How much space is allowed?

NFPA 80, Fire Doors and Other Opening Protectives, contains information on maximum gap allowances for different types of fire doors. In general, those allowed gaps are as follows:

» Clearance for under the bottom of a door: 3/4”

» Clearance between door and frame: 1/8”*

» Clearance for meeting edges for a pair of doors: 1/8”*

For more detailed gap information, refer to NFPA 80, Section and Section

*Doors faced with high-pressure decorative laminate material, 1/3-hour wood doors installed in hollow metal frames, and hollow metal doors are permitted a +/- 1/16” tolerance of the nominal 1/8” clearances.

To bring more clarity, the Fire Protection Research Foundation has begun work on a full-scale fire test on fire doors with varying gaps between the door and frame. The tests will first try to verify that the minimum gap sizes mandated for years by NFPA 80 are actually sufficient to prevent door failure—an outcome that committee members are optimistic about. Next, researchers will increase gaps on the top, bottom, and sides of the doors in different combinations to try to determine how large these gaps can be without compromising the door’s function.

“Some think that we could have a gap of up to 6 inches under the bottom of the door with no negative effect on performance of door assembly itself—obviously that’s a gross exaggeration, we would never do 6 inches of clearance, but if NFPA 80 went to 1 inch of clearance to help mitigate the irregularities in a concrete floor, would that be a safe change to make?” Pardoe asked. “Those are the types of questions the technical committee has wrestled with. We are very resistant to making a technical change without having justification that this is a safe change to make. This research study is how we’re trying to get a handle on it.”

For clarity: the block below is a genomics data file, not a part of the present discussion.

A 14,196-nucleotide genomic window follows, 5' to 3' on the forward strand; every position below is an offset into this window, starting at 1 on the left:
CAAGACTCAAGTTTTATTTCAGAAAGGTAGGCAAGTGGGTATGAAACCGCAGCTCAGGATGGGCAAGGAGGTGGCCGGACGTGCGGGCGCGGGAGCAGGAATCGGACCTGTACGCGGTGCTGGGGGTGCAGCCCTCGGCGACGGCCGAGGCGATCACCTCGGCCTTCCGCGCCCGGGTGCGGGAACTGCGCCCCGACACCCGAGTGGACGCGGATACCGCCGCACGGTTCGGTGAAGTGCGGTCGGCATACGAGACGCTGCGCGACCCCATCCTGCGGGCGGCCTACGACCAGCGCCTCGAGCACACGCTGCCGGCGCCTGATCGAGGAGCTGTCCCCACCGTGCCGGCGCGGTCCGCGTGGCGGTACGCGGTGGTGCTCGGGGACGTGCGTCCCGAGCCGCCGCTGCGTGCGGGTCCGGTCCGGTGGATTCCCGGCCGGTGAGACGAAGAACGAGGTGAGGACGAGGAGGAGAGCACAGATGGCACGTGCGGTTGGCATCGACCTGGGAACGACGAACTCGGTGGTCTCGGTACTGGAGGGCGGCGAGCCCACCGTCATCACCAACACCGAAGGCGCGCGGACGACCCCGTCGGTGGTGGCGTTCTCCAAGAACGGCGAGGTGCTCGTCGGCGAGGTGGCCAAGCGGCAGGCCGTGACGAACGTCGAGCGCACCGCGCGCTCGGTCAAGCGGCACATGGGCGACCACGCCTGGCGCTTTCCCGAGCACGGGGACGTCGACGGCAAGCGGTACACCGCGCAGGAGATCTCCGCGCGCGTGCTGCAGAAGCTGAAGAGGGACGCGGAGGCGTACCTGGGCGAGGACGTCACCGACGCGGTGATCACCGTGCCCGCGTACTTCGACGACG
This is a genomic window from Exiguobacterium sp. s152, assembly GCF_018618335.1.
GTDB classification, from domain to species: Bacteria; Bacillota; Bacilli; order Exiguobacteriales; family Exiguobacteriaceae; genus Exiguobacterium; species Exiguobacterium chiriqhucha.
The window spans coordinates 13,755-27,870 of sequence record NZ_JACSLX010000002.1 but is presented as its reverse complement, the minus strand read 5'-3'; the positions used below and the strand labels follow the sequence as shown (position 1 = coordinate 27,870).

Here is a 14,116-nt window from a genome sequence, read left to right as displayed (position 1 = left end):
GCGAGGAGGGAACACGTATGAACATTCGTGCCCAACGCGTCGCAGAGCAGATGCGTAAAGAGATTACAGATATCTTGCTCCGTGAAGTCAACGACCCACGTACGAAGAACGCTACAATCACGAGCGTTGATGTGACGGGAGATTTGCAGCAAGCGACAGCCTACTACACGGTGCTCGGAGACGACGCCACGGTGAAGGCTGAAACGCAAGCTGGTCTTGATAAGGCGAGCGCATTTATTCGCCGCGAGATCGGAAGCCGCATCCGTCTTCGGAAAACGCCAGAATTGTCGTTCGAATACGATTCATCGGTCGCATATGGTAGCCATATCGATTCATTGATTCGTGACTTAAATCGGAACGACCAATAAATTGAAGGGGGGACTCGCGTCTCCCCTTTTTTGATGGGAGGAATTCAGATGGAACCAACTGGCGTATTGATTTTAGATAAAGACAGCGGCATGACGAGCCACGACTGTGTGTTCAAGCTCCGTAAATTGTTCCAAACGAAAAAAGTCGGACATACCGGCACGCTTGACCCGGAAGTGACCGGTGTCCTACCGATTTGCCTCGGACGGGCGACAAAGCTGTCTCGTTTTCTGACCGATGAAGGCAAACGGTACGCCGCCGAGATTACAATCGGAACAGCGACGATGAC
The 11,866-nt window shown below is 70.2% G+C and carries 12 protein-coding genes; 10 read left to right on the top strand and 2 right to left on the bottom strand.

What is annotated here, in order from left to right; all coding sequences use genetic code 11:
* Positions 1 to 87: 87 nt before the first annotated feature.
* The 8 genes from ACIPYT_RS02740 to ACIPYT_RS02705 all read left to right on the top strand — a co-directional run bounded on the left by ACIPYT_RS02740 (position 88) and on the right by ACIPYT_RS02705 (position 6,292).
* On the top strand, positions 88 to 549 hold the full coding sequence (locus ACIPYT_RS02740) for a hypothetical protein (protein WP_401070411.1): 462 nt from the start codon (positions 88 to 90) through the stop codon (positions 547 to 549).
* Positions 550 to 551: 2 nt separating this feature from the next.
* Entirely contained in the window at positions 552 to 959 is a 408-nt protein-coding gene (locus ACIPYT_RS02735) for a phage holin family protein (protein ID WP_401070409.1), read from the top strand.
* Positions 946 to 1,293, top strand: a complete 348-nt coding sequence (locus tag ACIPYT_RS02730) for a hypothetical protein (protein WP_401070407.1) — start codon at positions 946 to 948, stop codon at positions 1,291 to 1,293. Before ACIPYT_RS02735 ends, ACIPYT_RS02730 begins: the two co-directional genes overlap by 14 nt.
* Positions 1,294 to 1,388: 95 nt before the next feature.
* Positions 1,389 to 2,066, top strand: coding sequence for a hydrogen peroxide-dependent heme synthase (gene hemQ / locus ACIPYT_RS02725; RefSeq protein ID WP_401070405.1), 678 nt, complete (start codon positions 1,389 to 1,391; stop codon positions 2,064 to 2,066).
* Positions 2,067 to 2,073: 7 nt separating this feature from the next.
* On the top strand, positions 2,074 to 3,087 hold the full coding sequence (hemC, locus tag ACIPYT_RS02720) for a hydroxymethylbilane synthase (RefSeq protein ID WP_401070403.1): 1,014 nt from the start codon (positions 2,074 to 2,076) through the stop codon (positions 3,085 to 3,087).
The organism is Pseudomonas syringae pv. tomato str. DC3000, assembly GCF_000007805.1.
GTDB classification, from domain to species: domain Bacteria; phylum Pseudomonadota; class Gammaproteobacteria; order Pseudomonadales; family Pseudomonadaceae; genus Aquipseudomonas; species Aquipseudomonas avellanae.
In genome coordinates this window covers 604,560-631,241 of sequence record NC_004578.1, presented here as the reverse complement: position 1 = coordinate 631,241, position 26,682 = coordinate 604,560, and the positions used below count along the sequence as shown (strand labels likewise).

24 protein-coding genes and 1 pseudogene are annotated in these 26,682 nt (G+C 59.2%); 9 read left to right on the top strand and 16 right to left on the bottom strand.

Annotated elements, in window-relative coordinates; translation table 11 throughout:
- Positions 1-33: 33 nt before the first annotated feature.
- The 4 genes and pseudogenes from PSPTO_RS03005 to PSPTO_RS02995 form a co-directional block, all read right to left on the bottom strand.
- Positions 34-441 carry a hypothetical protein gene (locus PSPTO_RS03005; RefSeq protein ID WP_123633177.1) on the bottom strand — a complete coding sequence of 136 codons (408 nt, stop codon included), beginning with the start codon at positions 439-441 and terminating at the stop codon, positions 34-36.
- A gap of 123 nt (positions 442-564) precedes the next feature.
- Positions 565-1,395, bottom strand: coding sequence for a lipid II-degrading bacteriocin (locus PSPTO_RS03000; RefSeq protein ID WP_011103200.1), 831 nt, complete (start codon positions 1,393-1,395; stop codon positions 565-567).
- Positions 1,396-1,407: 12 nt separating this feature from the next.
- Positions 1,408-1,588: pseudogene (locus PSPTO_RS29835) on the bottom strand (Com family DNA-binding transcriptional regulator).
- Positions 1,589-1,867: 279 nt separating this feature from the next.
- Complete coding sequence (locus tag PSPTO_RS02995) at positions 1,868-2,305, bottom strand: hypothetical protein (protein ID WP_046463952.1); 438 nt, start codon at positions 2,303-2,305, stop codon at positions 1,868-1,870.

Peterkin was candid about what he hopes the tests reveal. “What I’m hoping the testing proves is, first, that the criteria we’ve been using as a standard for gap sizes the last several decades are good and should not be reduced,” he said. “The second thing I would like to see is that maybe we can go a little bit bigger than the current recommendation and still pass the test. That would give everyone a little more flexibility.”

The Research Foundation hopes to begin the full-scale fire tests this spring and to have recommendations for the NFPA 80 technical committee by its scheduled fall meeting. The committee will then review the results during the upcoming revision cycle, in preparation for the 2022 edition of NFPA 80. If committee members feel that the guidance is important enough to include sooner, changes could be incorporated into the 2019 edition of NFPA 80 as a Tentative Interim Amendment.

JESSE ROMAN is associate editor for NFPA Journal. Top Photograph: Getty Images